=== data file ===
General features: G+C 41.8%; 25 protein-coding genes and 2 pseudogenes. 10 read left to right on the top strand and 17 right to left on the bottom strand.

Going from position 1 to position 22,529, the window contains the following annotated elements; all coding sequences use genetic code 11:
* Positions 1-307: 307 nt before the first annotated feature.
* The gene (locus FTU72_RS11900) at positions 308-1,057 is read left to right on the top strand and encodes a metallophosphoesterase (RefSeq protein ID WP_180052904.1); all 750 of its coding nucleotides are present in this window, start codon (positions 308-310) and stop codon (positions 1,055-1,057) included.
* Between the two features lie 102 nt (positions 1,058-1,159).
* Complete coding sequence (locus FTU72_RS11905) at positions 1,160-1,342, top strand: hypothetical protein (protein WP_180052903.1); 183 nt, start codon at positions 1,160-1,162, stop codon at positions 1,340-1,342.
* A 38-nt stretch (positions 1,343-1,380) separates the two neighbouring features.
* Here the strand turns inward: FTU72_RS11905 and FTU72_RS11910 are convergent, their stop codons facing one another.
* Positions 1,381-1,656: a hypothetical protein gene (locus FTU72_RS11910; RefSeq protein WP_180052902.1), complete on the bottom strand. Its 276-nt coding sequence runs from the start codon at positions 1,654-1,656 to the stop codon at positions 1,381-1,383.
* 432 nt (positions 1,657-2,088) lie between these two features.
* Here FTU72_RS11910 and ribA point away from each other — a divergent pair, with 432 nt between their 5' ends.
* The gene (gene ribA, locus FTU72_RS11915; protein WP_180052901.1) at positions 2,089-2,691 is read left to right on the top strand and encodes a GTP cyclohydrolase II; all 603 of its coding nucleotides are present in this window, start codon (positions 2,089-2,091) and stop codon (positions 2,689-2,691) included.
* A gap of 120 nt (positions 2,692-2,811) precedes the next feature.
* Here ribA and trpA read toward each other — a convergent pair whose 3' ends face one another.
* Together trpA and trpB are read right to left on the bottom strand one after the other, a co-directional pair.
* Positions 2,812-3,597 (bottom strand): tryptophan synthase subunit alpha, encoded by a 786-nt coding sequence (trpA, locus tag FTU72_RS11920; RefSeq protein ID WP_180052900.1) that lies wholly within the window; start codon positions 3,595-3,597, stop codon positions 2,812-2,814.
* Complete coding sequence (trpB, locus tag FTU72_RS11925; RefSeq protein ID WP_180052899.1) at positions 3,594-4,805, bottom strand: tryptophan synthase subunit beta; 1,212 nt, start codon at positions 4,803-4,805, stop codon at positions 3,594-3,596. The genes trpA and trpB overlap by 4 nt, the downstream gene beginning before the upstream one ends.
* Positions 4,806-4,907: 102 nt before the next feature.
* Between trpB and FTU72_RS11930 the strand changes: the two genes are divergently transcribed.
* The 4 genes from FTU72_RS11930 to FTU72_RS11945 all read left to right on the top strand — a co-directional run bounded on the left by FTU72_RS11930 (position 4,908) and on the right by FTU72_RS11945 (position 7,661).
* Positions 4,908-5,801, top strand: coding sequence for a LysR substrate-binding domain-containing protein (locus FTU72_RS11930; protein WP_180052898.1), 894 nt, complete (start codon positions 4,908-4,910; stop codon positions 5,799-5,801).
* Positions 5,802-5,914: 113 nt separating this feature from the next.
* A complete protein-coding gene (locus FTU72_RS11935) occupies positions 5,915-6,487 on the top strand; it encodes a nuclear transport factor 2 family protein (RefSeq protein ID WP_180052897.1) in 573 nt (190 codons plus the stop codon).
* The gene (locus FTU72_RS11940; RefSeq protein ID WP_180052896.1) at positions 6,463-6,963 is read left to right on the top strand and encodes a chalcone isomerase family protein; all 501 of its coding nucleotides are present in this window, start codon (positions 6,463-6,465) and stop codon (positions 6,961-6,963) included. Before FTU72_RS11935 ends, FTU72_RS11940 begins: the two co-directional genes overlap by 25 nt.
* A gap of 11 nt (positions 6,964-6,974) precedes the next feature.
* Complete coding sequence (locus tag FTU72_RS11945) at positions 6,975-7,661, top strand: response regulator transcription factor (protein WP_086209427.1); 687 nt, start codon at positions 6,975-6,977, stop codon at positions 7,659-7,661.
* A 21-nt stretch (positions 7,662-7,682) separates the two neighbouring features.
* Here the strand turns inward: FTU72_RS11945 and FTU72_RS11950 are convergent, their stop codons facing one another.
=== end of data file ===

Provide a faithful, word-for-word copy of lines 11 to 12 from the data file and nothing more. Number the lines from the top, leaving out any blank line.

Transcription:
* Here FTU72_RS11910 and ribA point away from each other — a divergent pair, with 432 nt between their 5' ends.
* The gene (gene ribA, locus FTU72_RS11915; protein WP_180052901.1) at positions 2,089-2,691 is read left to right on the top strand and encodes a GTP cyclohydrolase II; all 603 of its coding nucleotides are present in this window, start codon (positions 2,089-2,091) and stop codon (positions 2,689-2,691) included.